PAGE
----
Monday, September 23, 2013

Janet Cardiff, The Forty Part Motet, The Cloisters

Janet Cardiff’s eerie sound installation, The Forty Part Motet (2001) in the Fuentidueña Chapel in the Cloisters is one of those New York events that is drawing immense crowds, and is worth every minute of the trek up to the top of Manhattan, and the long line to enter. The Forty Part Motet is the performance of Tudor composer Thomas Tallis’ (ca. 1505–1585) Spem in alium numquam habui (1556?/1573?) by the choir at Salisbury Cathedral. Cardiff placed a microphone on each individual chorister, recording his voice as an individual. She then places 42 speakers in a circle around the acoustically magnificent Chapel, inviting visitors to wander around from speaker to speaker (placed at ear level) or sit on a bench in the middle of the circle over the course of the 14 minute installation.

Despite the sacredness of the space and the music, and the spiritual nature of the experience, this nevertheless felt like a sound installation in a museum space. The crowds, respectful of the sacred music and the space it created were, as always in New York, dense. This translated into an interruption of the resonance, as the fullness and movement of music was interspersed with the sound of shuffling, whispers, coughing and the odd sneeze. I am certain that I experienced a different installation from the one at PS1 in 2012. For at heart, Cardiff’s piece is about the movement of music – as it shifts and changes across registers and voices, around, across, in and out of the circle formed by the speakers. And, The Forty Part Motet is about how the movement of music creates the space of the chapel. For this reason, the same installation would sound completely different if the chapel was empty, without people.
The Twelfth Century Apse
Nevertheless, or perhaps because of this, the meaning of Cardiff’s installation lies in the particularity of the visitor’s experience. This is made clear when we stand before different speakers, from one hearing a deep bass voice, from another the delicate treble of a young choir boy. In the distance, we might hear a tenor or a baritone, but then as we move to the next speaker, that voice in the distance recedes, is out of ear shot, not only because the music has progressed. The piece takes on different forms and shapes as we move to the middle of the circle, and the voices are heard in concert. The Forty Part Motet thus becomes defined by the listener, just as the music defines the space of the chapel, and our perspective of the twelfth-century apse which is on loan from San Martín at Fuentidueña, near Segovia in Spain. Indeed, the apse is wholly altered by the music as it interacts with the sunlight that beams through the window.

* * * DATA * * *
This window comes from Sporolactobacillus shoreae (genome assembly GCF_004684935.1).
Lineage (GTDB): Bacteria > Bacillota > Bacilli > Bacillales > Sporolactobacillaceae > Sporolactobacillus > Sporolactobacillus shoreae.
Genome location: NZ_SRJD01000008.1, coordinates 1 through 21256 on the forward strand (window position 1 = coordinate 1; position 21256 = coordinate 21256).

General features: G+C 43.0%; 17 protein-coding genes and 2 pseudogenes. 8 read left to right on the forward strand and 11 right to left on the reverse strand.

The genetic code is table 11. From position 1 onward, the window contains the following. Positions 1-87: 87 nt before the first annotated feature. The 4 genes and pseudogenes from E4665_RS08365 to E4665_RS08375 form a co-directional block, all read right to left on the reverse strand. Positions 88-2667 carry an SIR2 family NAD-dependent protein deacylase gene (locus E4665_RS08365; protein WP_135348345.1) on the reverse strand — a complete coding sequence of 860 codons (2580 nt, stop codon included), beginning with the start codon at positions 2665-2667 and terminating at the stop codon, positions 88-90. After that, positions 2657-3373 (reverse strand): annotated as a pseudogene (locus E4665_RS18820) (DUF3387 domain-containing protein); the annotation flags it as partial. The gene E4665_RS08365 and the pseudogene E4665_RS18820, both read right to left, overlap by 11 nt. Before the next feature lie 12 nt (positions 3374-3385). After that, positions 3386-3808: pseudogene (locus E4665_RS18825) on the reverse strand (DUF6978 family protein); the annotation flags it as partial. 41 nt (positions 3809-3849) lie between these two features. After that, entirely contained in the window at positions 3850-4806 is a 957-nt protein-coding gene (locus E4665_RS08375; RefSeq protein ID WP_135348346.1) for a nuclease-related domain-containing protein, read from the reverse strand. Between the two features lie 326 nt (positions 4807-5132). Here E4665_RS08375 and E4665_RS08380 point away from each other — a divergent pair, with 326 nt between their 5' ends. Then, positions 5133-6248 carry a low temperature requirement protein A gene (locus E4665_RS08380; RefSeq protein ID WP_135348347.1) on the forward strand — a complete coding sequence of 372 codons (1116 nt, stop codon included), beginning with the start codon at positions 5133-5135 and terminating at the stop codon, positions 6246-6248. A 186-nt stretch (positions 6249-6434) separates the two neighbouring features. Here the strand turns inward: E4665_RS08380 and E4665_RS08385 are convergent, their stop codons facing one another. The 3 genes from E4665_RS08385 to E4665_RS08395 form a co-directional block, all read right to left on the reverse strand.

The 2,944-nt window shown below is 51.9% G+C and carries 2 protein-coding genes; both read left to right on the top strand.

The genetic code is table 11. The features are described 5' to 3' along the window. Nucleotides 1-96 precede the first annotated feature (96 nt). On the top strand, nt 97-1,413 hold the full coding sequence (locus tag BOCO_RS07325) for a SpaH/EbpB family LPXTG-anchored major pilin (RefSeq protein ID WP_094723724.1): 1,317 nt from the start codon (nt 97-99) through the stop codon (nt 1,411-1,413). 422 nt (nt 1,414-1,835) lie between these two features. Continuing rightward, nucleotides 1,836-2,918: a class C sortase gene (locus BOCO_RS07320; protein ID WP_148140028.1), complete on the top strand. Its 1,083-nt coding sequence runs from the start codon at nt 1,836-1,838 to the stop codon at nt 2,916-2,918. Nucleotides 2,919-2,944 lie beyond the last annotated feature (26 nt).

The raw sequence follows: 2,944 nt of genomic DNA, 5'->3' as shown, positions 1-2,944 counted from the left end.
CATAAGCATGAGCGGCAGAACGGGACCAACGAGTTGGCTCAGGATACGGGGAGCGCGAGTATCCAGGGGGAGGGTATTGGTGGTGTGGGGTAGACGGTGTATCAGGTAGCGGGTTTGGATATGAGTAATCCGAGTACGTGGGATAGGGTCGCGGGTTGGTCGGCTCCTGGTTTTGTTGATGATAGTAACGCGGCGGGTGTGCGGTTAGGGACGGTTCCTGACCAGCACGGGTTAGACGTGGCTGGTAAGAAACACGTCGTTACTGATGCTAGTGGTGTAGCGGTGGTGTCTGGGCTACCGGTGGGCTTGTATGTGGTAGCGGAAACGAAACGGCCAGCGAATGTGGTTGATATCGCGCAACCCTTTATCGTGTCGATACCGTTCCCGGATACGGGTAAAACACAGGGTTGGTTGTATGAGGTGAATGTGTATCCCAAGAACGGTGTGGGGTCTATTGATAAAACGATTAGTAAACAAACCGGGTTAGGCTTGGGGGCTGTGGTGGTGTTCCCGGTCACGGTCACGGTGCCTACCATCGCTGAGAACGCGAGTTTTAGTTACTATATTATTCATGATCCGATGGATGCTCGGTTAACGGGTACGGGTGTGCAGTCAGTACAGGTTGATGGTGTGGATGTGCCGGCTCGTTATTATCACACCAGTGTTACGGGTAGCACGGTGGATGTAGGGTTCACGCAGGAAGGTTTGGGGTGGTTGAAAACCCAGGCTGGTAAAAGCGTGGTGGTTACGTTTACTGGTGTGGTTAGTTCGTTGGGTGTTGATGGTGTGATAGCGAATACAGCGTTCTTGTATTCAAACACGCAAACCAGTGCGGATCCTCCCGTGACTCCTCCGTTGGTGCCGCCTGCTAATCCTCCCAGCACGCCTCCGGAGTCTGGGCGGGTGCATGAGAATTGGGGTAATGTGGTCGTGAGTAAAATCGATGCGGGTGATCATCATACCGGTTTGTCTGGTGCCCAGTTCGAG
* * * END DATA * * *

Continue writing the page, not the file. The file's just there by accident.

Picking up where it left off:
There were moments, no more than glimpses, when a voice usually a few feet, a few speakers away sounded off. Is this an illusion? Is this something created through the separation of the voices, each with its own speaker, and then the alternate coming together, in tune, as the voices reach our ears? Or is it that the voices sing different parts of the anthem and that juxtaposition at post-production makes them sound off? Or perhaps the explanation is more simple, perhaps the choristers are amateurs who hit a wrong note? It’s unclear why the odd note is off, but to be sure, I was not the only one to hear it.  

Lastly, my other question for Cardiff was why this particular piece? Is there something about it that lends itself to the concepts of movement of music, creating space, in its interaction with a medieval chapel? Of course, the piece was not made specifically for this space, but it was chosen by someone as the first modern artist to be invited to exhibit in the cloisters.

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